Tuesday, January 12, 2010

Doing the Valuation Math

Now that my market forecast events have begun (with NYSSA's event last Thursday), it's time to do a little valuation math for the year ahead. So, based on the initial comments heard at last week's event and elsewhere, here you go:

18 times $80 (S&P 500 operating earnings for 2010) = 1440.
1440 minus a present value discount (12%) = 1267

This is the bulls’ case for why stocks should go higher this year – an above historical average P/E times a robust earnings growth for 2010 minus an historical average discount rate (bringing the future value back to the present*) equals a most profitable year.

The valuation debate is a paradox – simple yet complicated. Simple in that the formula is rather easy to compute. Complicated in that the social science known as investing involves numerous variables, many of which are highly subjective. For example, the P/E used in a valuation model is based on the views of the investor for the economic and market times of the moment and the near future. In the current case, the bulls would argue that an above average P/E is appropriate for the current and near future because history says so – low inflation + robust economic growth + strong corporate balance sheets = above average P/Es. Exactly what level above the historical average P/E (which happens to be 15) is the subjective wiggle room and a key area of the valuation debate. Then there is the earnings number.

$80 operating earnings for the S&P 500 for 2010 is the best case number I am hearing of late. Of course, this number is open for debate. The final two components that investors might want to ponder doing the valuation math involve the discount rate and the time period.

In the above illustration, I used the historical average return for large cap stocks, which has often (but not always) been 12%. Some would argue that 10% (or lower) is a more appropriate going forward expected return for stocks given the slow growth environment envisioned for the next several years for advanced developed economies. Then there is the time period one discounts the future value. In the above case, I use 12 months. Some might argue things are far to dynamic and a 6 month discounting time period is more appropriate.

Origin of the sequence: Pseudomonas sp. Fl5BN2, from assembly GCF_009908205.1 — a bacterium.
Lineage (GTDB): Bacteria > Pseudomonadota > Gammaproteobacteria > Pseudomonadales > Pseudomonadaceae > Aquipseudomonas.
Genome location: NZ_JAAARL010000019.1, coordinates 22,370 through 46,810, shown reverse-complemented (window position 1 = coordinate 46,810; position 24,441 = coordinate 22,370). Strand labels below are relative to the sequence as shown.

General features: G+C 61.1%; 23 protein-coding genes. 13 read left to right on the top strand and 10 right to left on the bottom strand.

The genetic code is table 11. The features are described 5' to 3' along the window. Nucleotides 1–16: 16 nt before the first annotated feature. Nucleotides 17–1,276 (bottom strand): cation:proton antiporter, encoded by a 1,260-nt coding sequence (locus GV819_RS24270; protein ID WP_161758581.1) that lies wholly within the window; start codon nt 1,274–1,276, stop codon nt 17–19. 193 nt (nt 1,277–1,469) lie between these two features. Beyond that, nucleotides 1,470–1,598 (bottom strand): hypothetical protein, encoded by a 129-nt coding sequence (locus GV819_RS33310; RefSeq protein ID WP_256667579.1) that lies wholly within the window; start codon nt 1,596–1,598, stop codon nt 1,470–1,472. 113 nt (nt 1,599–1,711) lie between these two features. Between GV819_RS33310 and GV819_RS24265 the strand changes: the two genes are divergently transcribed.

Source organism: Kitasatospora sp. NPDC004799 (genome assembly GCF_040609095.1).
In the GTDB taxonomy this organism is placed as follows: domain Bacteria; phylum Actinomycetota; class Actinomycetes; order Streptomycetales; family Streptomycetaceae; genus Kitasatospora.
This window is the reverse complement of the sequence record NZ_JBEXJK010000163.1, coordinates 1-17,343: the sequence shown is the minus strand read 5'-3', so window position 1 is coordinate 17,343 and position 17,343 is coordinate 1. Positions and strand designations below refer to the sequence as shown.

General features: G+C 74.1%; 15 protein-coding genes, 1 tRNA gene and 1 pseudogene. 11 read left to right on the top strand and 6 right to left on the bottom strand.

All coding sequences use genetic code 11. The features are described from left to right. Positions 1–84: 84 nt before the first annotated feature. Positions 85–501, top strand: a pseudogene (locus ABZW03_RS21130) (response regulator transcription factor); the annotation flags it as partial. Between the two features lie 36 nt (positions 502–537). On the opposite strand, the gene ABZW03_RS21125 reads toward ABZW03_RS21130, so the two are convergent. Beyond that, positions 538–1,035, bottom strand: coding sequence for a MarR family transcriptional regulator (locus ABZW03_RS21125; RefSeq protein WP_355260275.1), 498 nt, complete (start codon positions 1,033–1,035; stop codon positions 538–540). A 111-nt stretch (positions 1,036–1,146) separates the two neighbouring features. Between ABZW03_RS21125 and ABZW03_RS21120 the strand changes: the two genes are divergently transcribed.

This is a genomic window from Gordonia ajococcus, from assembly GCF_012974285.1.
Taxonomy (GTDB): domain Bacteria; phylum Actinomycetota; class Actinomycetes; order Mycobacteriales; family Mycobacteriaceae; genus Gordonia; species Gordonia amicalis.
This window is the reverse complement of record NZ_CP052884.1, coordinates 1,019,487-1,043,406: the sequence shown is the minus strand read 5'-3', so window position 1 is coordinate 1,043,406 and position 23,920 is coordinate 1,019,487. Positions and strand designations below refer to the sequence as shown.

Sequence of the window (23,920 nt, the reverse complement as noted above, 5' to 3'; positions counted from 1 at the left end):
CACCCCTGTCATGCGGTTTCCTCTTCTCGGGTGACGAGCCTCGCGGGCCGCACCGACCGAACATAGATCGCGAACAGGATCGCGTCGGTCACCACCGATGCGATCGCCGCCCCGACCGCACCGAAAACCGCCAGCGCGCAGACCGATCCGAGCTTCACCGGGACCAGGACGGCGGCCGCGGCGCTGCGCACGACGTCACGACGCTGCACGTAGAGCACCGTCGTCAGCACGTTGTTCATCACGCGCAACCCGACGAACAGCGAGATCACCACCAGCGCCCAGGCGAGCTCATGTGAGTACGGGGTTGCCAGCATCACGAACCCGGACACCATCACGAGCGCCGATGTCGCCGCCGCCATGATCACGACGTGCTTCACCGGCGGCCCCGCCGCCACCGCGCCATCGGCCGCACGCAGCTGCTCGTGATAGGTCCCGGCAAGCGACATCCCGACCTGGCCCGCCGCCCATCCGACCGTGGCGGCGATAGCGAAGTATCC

Investment Strategy Implications

Wherever you fix the fair value of today’s market, the valuation math always needs to be done as it provides the return context for an asset. For what it’s worth, I think these times are extraordinary and do not warrant an above average P/E (which signifies a below average risk climate). Rather, I would argue the uncertainty factor for 2010 is considerably higher than the bulls believe, despite the prospects of a robust earnings period for the large cap, multinational companies that populate the S&P 500. Risks in areas broad (e.g. geo political, US domestic political, developed economies’ internally generated growth) and specific (e.g. sector specific issues such as those facing the financial services and healthcare industries, sustainability of Chinese growth, regulatory change) are abundant and should be ignored at one's financial peril.

All of this leads to the more prudent conclusion that an average P/E times a moderately higher earnings growth rate is appropriate. In other words,

15 times $74 = 1110
1080 minus 12% = 977

Therefore, at today’s price of 1140 the market is currently 14% overvalued.

Liquidity driven markets have a funny way of producing overvalued markets. And an even funnier way of producing justifications for just about any fantasy valuation levels one wants to concoct. At least for a while.

*Note: It is important to remember that on any given day stocks sell at a discount to their expected future value. Therefore, today’s price is always a discount to where stocks should be in the near future.

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